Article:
I wanted to know if anyone had any experiences using the bubble wrap w/ the double sided radiant barrier.

I had a weird experience thanks to a fire pit, my Brother-in-Law, and a few beers.  My Brother-in-Law made a make shift pot holder looking glove and held it about 8" away from a pile of extremely hot embers.  After nearly a minute the glove started to smoke because the exterior nearest the fire was starting to melt.  Despite this, he said the inside never got that hot.

What I am figuring is that, if this material works this well with such extreme temperatures, why wouldn't it be useful in a knee wall area?  It would be a lot easier to install than rigid foam board and much easier to squeeze through a small access hole.

 

What do you guys think?  Do you have experience using this material? (Keep in mind I live in Atlanta, GA, not New England).  Thanks!

Tags: Insulation, bubble, heat, knee, transfer, walls, wrap

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Remember, a radiant barrier only reflects radiant heat.  The fire test your brother in law did was the ideal test for that material, since essentially all the heat was radiant, but in an attic situation that's not the case.  For the radiant barrier to work, there has to be an air space between the barrier and any other objects (to rule out conduction), and its surface has to remain clean and shiny (no dust collection).  So would it help in a kneewall area?  Maybe a little, but not as a replacement for insulation.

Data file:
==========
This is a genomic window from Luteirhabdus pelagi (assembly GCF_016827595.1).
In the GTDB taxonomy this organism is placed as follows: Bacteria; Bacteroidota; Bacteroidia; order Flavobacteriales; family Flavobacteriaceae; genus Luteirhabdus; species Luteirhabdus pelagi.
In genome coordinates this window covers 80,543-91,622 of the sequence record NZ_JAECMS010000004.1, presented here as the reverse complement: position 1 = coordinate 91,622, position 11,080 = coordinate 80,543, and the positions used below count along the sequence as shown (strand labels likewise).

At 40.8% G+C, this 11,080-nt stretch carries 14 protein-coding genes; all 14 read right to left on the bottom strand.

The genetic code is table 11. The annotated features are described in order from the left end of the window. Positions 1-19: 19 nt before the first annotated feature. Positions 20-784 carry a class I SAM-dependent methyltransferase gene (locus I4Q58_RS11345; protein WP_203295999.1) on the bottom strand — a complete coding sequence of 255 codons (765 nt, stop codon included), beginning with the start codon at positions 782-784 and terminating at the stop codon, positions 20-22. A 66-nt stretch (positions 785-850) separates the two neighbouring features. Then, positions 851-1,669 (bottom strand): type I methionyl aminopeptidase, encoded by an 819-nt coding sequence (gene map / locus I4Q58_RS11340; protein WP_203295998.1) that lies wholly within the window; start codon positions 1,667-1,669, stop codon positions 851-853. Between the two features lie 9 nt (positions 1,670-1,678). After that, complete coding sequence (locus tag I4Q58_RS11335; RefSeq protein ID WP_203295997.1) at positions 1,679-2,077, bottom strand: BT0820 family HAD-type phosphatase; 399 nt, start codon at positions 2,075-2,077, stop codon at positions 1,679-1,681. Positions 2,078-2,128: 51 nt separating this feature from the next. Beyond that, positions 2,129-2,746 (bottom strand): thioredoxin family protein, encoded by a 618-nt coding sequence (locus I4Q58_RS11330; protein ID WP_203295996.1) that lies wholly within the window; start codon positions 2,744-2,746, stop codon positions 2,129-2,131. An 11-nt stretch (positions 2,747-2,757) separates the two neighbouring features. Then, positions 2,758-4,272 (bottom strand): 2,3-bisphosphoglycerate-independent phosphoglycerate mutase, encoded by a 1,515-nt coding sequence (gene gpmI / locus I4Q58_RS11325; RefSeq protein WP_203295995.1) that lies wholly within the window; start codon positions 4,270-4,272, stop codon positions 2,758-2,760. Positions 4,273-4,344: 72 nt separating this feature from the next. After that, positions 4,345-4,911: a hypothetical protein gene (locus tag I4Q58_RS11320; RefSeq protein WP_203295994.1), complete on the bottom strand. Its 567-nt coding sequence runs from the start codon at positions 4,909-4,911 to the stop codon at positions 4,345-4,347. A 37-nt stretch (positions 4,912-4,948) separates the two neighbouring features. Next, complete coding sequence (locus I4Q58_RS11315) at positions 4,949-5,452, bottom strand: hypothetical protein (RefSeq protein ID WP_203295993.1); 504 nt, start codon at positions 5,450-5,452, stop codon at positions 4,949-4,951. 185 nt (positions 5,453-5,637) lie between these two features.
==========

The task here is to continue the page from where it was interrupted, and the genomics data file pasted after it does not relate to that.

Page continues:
I get your point, but I am talking about using it in addition to the existing insulation.  The most common treatment here for knee wall problems is to seal the penetrations from the attic side of the wall, push the batts (usually R-13 here) back into place and then attach Thermax sheathing with a radiant barrier to the studs over the batts and seal the seams. Sometimes the construction, access, and penetrations make using a rigid foam board product very difficult to use. The bubble wrap radiant barrier seems to be a good alternative.

Installed in that location -- over the fiberglass batts -- I would be concerned about condensation on the bottom surface wicking into the fiberglass and creating mold habitat.  I'd also be concerned that dust would accumulate on the top surface and make the radiant properties useless. 

Has this stuff been in use long enough to be able to check in on an installation that's 5 or 10 years old to see how it's holding up?

Jon,

 

  I'm guessing that the foil/bubble wrap will provide a real good air seal if installed properly (like every other air seal material) but will be much more costly than poly wrap and not provide anywhere near the insulation of EPS or XPS board.  I've seen no independent testing of these products to verify their claimed "R" values.  Knee walls are always a pain; almost makes you want to rip out the walls to re-do everything.

You can say that again.
We see Reflectix used behind knee walls all the time.  It is the air barrier to prevent windwashing, and meets code for fiberglass batt covering.

You should put a link to Reflectix in your post. I haven't heard of it.

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